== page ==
19 September 2015

Seventeenth Sunday After Pentecost 1863

20 SUNDAY Seventeenth after Pentecost. The Seven Sorrows of the BVM, greater double. Second prayers and Last Gospel of the Sunday. Preface of the BVM. White. First Vespers of St Matthew, commemoration only of the Seven Sorrows. Red.  Plenary Indulgence.

21 Monday. (Feast of Devotion) St MATTHEW Apostle and Evangelist, double of the second class. Creed. Preface of the Apostles. Red. [In Diocese of Nottingham second prayers for the Bishop.]

22 Tuesday. St Thomas of Villanova, Bishop Confessor, double. Second prayers of St Maurice and Companions, Martyrs. White.

23 Wednesday.  St Linus, Pope Martyr, semidouble. Second prayers of St Thecla, Virgin Martyr. Third prayers A Cunctis. Red.

24 Thursday. Our Lady of Mercy, greater double. Creed. Preface of the BVM. White.

25 Friday.  Sts Eustace and Companions, Martyrs, double (transferred from 20 September). Red. Abstinence.  [In Diocese of Liverpool second prayers for the Bishop.]

26 Saturday. Of the Immaculate Conception, semidouble. Second prayers of Sts Cyprian and Justina, Martyrs. Third prayers Deus qui corda. White.

I regularly list parishes which include "Instruction" as one of their Sunday services  This is when the clergy fulfilled their duty to educate their parishioners on what the Church taught.  (The bizarre, late twentieth century, idea that the Mass itself was for instruction would have been laughed out of court.) Imagine what the priest will teach about this week's feasts: there are three of Our Lady: her seven sorrows, her mercy, and her immaculate conception.  (We haven't heard much about Our Lady of Mercy as we await the Synod, have we?  Can anybody guess why?)  We have St Linus, a Pope Martyr who is mentioned in the Creed and who, we can (fairly safely) believe is buried close to St Peter beneath the high altar of St Peter's Basilica. We have St Eustace, one of the fourteen Holy Helpers, scandalously removed from the calendar in 1970 simply because the inadequates working for Bugnini couldn't "prove" that he wasn't mythological (hold me down).  And we have a Spanish Bishop whose care for the Moors in Spain and the Indians in Mexico was such that he was excused attendance at the Council of Trent, as his works of mercy were too important to be allowed to lapse. And we have St Matthew, the miserable sinner whose conversion led to his becoming an Apostle and, literate man that he was among the Galilean fishermen, an Evangelist as well.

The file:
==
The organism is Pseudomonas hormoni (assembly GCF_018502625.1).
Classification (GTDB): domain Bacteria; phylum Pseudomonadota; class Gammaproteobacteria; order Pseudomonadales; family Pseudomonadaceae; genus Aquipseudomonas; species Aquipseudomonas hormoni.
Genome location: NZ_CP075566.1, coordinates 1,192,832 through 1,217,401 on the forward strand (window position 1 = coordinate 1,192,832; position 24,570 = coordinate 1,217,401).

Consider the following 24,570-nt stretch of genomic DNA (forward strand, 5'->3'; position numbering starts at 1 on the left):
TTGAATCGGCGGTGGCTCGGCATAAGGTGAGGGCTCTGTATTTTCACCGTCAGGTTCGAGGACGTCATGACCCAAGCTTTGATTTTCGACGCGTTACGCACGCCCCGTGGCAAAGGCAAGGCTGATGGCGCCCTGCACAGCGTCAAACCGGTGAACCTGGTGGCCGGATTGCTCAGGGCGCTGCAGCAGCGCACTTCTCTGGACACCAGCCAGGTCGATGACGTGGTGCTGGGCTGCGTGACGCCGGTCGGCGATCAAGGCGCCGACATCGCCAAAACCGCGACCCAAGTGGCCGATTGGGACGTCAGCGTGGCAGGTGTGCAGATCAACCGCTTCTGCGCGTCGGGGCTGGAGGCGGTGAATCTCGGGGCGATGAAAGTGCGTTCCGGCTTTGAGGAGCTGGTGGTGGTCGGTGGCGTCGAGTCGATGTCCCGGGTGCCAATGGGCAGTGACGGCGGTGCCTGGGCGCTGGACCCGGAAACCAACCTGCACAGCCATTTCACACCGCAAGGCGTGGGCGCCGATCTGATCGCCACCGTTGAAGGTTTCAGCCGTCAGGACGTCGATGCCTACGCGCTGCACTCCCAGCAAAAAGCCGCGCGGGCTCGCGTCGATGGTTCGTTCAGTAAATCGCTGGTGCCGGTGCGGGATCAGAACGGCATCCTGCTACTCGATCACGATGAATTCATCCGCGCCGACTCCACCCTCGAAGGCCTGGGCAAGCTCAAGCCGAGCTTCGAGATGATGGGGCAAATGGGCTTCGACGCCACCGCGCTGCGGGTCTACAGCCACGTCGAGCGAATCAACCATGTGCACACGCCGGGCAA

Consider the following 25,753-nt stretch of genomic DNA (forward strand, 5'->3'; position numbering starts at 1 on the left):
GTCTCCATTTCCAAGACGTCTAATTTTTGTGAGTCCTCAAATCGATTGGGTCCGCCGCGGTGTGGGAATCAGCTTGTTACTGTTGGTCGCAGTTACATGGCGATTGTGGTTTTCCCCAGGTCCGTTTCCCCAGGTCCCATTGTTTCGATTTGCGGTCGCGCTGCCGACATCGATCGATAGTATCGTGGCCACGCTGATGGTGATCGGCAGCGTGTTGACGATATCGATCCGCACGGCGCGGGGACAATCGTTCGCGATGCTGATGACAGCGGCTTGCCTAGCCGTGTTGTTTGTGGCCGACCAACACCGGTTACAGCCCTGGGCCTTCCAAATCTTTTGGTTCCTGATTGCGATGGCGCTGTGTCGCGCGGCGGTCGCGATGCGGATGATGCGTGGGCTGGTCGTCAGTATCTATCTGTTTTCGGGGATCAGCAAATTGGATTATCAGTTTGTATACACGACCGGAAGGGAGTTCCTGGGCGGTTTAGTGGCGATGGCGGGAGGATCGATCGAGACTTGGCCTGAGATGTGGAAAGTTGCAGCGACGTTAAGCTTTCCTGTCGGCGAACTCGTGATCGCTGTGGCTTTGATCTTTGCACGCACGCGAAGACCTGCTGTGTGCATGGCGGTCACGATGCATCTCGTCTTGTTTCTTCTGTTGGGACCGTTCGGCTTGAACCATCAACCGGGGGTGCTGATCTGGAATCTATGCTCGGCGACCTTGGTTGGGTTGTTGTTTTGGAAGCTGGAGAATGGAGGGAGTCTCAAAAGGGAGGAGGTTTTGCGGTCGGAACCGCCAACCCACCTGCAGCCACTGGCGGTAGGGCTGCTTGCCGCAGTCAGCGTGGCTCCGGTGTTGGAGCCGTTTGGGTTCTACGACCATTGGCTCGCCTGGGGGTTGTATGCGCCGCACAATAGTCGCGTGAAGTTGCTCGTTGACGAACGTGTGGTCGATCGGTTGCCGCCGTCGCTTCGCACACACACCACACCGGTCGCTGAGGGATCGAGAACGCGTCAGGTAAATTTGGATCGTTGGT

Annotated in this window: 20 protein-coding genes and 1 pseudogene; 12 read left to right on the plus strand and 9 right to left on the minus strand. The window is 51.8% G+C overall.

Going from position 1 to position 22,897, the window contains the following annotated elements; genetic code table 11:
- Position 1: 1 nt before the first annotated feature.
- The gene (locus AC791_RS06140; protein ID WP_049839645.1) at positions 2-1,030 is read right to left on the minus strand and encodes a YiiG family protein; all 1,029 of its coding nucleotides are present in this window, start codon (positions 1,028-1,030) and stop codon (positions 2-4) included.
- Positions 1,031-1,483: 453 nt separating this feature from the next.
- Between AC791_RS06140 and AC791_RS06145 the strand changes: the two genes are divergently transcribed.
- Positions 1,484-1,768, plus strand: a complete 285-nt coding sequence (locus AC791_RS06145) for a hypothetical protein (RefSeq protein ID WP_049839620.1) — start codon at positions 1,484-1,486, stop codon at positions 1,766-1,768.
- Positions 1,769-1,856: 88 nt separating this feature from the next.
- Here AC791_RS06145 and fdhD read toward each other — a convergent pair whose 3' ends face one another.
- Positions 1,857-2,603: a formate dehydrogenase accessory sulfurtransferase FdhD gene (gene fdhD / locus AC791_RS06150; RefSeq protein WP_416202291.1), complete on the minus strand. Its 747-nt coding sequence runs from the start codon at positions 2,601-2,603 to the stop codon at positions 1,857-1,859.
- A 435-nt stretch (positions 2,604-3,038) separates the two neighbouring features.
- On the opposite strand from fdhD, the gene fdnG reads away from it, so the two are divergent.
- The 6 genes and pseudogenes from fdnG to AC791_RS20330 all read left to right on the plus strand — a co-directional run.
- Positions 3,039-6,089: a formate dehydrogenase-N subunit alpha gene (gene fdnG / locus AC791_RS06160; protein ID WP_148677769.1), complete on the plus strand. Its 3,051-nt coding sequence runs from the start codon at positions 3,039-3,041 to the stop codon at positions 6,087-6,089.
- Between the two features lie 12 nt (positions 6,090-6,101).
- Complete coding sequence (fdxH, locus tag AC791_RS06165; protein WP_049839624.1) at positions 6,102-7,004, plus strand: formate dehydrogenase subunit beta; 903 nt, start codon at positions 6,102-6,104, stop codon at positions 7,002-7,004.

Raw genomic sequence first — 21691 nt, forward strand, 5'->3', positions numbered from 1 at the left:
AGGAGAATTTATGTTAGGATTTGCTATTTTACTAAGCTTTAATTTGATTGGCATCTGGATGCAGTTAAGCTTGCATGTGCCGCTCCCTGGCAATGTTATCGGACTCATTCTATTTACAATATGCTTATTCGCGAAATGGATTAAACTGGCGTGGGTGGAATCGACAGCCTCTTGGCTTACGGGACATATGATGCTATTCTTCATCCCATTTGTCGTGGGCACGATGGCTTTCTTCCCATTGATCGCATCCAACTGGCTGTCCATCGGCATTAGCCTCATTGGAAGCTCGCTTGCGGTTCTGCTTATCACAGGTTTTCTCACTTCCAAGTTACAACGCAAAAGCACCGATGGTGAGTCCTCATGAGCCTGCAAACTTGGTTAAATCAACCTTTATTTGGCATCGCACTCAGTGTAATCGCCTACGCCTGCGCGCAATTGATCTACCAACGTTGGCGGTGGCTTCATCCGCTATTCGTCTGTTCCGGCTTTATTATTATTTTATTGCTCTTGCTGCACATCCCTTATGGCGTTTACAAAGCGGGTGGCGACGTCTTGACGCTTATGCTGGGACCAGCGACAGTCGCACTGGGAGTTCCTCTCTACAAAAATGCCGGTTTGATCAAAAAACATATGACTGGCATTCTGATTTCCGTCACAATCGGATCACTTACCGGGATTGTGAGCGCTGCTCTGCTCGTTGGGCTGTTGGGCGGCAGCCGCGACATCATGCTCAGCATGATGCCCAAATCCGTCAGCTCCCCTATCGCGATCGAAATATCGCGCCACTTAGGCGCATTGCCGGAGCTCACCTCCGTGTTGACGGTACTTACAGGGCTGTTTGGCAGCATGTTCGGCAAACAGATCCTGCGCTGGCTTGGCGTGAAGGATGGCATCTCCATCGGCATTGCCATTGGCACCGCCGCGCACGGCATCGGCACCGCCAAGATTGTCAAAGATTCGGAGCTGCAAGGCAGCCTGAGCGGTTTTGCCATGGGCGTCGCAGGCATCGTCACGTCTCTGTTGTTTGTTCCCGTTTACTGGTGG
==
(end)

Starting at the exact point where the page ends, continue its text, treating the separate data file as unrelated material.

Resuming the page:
During my primary education in the 1960s, we knew what each feast day in the week represented, as well as what the readings for the Sunday were going to be.  This probably represented the best part of an hour in school each day.  We were instructed.

St Vincent of Paul in Liverpool is served by the Very Rev Canon Bernard O'Reily, assisted by the Revs Michael Donelly and Francis Bartley.  Sunday Masses are at 7.30, 8.30 and 9.45, with High Mass and Sermon at 11.00.  Catechism and Instruction are at 2.00, and Benediction for children is at 3.00. Baptisms 3.30 pm (and on weekdays at 8.30am). Rosary, Sermon and Benediction at 6.30. On Holydays Mass at 5.00, 7.30, and 8.30. High Mass at 10.00 Devotions and Benediction at 7.30. On weekdays, Masses at 7.00, 8.00 and 9.00. On Thursday evenings, Benediction at 7.30pm. On Friday evenings Stations of the Cross at 7.30pm.

What an edifying service Benediction for children must have been when their Anglican neighbours were being sent to Sunday School!

The influence of the Catholic families who had managed to hold on to land and other property, and to whom the Church in England and Wales owed its continued existence from 1650 to the time of Emancipation in 1829 waned rapidly.  There is still a Lord Stourton, the 27th Baron, though his subsidiary titles have moved about a bit.  The 18th Baron was a son of Stourton and Weld, and married to a Clifford. These families had maintained their Faith by marrying each other and hoping and trusting that theirs would not be the last Catholic generation. 

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John Adam said...
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